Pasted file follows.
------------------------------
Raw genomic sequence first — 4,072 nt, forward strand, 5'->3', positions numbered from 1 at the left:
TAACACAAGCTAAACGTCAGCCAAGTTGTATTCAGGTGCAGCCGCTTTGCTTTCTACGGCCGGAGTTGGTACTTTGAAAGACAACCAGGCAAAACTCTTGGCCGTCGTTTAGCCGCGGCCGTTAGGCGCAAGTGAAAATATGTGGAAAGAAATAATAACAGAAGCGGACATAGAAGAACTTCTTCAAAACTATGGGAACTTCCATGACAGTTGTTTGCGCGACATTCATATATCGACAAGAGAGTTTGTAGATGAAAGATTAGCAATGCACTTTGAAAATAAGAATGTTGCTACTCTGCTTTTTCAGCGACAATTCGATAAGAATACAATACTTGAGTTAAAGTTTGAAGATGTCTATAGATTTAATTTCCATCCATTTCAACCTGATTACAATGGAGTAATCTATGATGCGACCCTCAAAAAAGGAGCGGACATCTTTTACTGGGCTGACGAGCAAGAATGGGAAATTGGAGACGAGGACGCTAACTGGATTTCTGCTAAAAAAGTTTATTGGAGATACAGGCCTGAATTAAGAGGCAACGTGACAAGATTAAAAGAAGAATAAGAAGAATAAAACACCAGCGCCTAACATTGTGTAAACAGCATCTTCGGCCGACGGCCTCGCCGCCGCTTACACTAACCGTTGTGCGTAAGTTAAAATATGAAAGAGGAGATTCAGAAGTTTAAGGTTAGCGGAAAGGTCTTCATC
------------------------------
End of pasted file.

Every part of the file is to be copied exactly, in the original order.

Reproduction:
Raw genomic sequence first — 4,072 nt, forward strand, 5'->3', positions numbered from 1 at the left:
TAACACAAGCTAAACGTCAGCCAAGTTGTATTCAGGTGCAGCCGCTTTGCTTTCTACGGCCGGAGTTGGTACTTTGAAAGACAACCAGGCAAAACTCTTGGCCGTCGTTTAGCCGCGGCCGTTAGGCGCAAGTGAAAATATGTGGAAAGAAATAATAACAGAAGCGGACATAGAAGAACTTCTTCAAAACTATGGGAACTTCCATGACAGTTGTTTGCGCGACATTCATATATCGACAAGAGAGTTTGTAGATGAAAGATTAGCAATGCACTTTGAAAATAAGAATGTTGCTACTCTGCTTTTTCAGCGACAATTCGATAAGAATACAATACTTGAGTTAAAGTTTGAAGATGTCTATAGATTTAATTTCCATCCATTTCAACCTGATTACAATGGAGTAATCTATGATGCGACCCTCAAAAAAGGAGCGGACATCTTTTACTGGGCTGACGAGCAAGAATGGGAAATTGGAGACGAGGACGCTAACTGGATTTCTGCTAAAAAAGTTTATTGGAGATACAGGCCTGAATTAAGAGGCAACGTGACAAGATTAAAAGAAGAATAAGAAGAATAAAACACCAGCGCCTAACATTGTGTAAACAGCATCTTCGGCCGACGGCCTCGCCGCCGCTTACACTAACCGTTGTGCGTAAGTTAAAATATGAAAGAGGAGATTCAGAAGTTTAAGGTTAGCGGAAAGGTCTTCATC